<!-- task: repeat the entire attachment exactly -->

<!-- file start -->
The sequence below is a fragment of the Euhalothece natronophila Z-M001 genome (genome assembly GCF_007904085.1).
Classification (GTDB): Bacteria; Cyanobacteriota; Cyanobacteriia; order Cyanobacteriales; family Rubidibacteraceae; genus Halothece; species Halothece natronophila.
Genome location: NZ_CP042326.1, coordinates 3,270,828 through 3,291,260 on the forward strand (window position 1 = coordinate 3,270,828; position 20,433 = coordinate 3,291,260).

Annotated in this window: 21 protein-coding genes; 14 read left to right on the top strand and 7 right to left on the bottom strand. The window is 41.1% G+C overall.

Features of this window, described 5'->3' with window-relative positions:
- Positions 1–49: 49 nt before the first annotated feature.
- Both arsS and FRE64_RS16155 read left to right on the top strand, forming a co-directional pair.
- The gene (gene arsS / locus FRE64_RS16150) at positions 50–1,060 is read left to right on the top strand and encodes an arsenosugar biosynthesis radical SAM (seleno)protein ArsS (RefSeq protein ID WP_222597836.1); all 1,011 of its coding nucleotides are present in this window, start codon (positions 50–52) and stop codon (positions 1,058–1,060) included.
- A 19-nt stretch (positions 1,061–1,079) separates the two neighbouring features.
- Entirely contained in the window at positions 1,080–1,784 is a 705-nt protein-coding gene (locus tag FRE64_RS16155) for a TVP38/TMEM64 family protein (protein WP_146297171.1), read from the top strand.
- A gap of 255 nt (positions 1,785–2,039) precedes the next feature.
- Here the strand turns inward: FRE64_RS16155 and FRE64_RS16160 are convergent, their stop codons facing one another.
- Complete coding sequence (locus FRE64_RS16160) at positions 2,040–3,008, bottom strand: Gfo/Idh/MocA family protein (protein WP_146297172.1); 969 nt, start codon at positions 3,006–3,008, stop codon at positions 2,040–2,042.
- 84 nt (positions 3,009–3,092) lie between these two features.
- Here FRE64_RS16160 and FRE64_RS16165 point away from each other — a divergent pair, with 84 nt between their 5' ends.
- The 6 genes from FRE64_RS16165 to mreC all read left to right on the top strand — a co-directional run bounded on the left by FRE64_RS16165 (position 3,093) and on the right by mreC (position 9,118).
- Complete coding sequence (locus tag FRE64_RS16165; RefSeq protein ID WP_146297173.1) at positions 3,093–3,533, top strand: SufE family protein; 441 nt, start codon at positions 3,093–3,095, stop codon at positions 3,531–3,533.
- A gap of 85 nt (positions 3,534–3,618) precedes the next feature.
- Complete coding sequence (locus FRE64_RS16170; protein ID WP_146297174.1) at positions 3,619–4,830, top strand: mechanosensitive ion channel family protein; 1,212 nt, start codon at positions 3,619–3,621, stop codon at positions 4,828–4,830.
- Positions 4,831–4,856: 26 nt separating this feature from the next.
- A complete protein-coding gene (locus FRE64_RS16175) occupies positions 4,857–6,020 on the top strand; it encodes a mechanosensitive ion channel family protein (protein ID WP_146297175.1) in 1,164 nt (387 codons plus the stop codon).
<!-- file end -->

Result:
The sequence below is a fragment of the Euhalothece natronophila Z-M001 genome (genome assembly GCF_007904085.1).
Classification (GTDB): Bacteria; Cyanobacteriota; Cyanobacteriia; order Cyanobacteriales; family Rubidibacteraceae; genus Halothece; species Halothece natronophila.
Genome location: NZ_CP042326.1, coordinates 3,270,828 through 3,291,260 on the forward strand (window position 1 = coordinate 3,270,828; position 20,433 = coordinate 3,291,260).

Annotated in this window: 21 protein-coding genes; 14 read left to right on the top strand and 7 right to left on the bottom strand. The window is 41.1% G+C overall.

Features of this window, described 5'->3' with window-relative positions:
- Positions 1–49: 49 nt before the first annotated feature.
- Both arsS and FRE64_RS16155 read left to right on the top strand, forming a co-directional pair.
- The gene (gene arsS / locus FRE64_RS16150) at positions 50–1,060 is read left to right on the top strand and encodes an arsenosugar biosynthesis radical SAM (seleno)protein ArsS (RefSeq protein ID WP_222597836.1); all 1,011 of its coding nucleotides are present in this window, start codon (positions 50–52) and stop codon (positions 1,058–1,060) included.
- A 19-nt stretch (positions 1,061–1,079) separates the two neighbouring features.
- Entirely contained in the window at positions 1,080–1,784 is a 705-nt protein-coding gene (locus tag FRE64_RS16155) for a TVP38/TMEM64 family protein (protein WP_146297171.1), read from the top strand.
- A gap of 255 nt (positions 1,785–2,039) precedes the next feature.
- Here the strand turns inward: FRE64_RS16155 and FRE64_RS16160 are convergent, their stop codons facing one another.
- Complete coding sequence (locus FRE64_RS16160) at positions 2,040–3,008, bottom strand: Gfo/Idh/MocA family protein (protein WP_146297172.1); 969 nt, start codon at positions 3,006–3,008, stop codon at positions 2,040–2,042.
- 84 nt (positions 3,009–3,092) lie between these two features.
- Here FRE64_RS16160 and FRE64_RS16165 point away from each other — a divergent pair, with 84 nt between their 5' ends.
- The 6 genes from FRE64_RS16165 to mreC all read left to right on the top strand — a co-directional run bounded on the left by FRE64_RS16165 (position 3,093) and on the right by mreC (position 9,118).
- Complete coding sequence (locus tag FRE64_RS16165; RefSeq protein ID WP_146297173.1) at positions 3,093–3,533, top strand: SufE family protein; 441 nt, start codon at positions 3,093–3,095, stop codon at positions 3,531–3,533.
- A gap of 85 nt (positions 3,534–3,618) precedes the next feature.
- Complete coding sequence (locus FRE64_RS16170; protein ID WP_146297174.1) at positions 3,619–4,830, top strand: mechanosensitive ion channel family protein; 1,212 nt, start codon at positions 3,619–3,621, stop codon at positions 4,828–4,830.
- Positions 4,831–4,856: 26 nt separating this feature from the next.
- A complete protein-coding gene (locus FRE64_RS16175) occupies positions 4,857–6,020 on the top strand; it encodes a mechanosensitive ion channel family protein (protein ID WP_146297175.1) in 1,164 nt (387 codons plus the stop codon).